A male pangolin found in Taimushan town of Fuding, a county-level city in Fujian province, was released in good physical condition. (Photo provided to China Daily)
The Chinese government held an inter-ministerial joint meeting in Beijing on Friday to discuss strengthening protection for pangolins by combating the illegal trade and conserving habitats.
The meeting was a response to accusations made by United States Secretary of the Interior Deb Haaland that China is "diminishing the effectiveness" of an international convention on endangered wildlife by trading pangolins.
These accusations were quickly refuted by China's National Forestry and Grassland Administration and solemn representations were lodged with the US over the matter.
During the meeting, discussions were held to assess the progress of efforts against the illegal trade of pangolins and other endangered species, as well as to find strategies for enhancing their protection, the National Forestry and Grassland Administration said.
The meeting urged the need to maintain a "high-pressure "approach in the fight against the illegal trade of wild animals and plants, particularly pangolin scales.
It called for strengthened law enforcement and supervision, enhanced protection of pangolin habitats, and increased patrols to curb the hunting of pangolins in the wild.
The illegal trade, consumption, transportation and smuggling of pangolins and their products were designated as key targets for joint law enforcement cooperation among departments.
Clear division of responsibilities, effective implementation of duties, information sharing and cooperation and the formation of a unified force against illegal activities were highlighted as essential measures for the success of these efforts.
Studies and assessments were encouraged to accelerate the investigation and monitoring of pangolin populations and habitats in the wild to establish baseline data.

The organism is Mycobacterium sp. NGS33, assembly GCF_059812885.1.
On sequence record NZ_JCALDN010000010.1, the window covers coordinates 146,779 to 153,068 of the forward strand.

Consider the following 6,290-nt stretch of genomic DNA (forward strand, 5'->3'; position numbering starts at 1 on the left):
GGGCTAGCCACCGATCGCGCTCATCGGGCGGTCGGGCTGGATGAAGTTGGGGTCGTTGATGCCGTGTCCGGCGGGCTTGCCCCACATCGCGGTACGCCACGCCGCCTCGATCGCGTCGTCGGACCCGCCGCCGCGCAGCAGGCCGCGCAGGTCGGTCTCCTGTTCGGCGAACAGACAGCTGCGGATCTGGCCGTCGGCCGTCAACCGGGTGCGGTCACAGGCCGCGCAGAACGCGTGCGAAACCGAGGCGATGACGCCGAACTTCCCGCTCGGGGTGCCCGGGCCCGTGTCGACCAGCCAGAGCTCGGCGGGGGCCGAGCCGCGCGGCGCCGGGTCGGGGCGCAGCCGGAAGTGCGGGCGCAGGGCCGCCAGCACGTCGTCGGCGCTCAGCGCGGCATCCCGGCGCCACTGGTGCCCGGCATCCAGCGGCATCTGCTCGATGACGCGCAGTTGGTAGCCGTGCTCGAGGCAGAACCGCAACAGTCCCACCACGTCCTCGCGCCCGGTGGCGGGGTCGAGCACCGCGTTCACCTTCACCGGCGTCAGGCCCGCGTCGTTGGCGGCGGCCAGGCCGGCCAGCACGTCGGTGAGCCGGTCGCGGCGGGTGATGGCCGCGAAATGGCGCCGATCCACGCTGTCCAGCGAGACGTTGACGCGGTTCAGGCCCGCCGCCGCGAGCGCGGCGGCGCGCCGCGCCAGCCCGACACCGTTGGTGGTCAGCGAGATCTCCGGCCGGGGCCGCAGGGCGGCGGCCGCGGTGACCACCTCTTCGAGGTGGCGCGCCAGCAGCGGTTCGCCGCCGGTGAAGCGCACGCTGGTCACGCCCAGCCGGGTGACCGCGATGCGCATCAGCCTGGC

Research and technological advancements in pangolin artificial breeding, as well as efforts to reintroduce them into the wild, are needed to increase their population numbers.
In China, pangolin activities are found in more than 70 locations across at least 10 provinces.
In 2020, as part of protection efforts, all species of pangolins were elevated from national second-class protected wildlife to first class. This signifies more rigorous protection, ensuring severe punishment for crimes related to the destruction of pangolin resources.
In 1989, they were listed as second-class protected wildlife in the National Key Protected Wildlife List.
The National Forestry and Grassland Administration said that pangolins are an ecologically significant species within forest ecosystems.
In 2007, China outlawed the capture of wild pangolins. Since 2018, commercial imports of pangolins and their products have been completely banned. Various measures, including targeted operations, have been carried out to crack down on crimes related to the destruction of pangolins and other wildlife resources.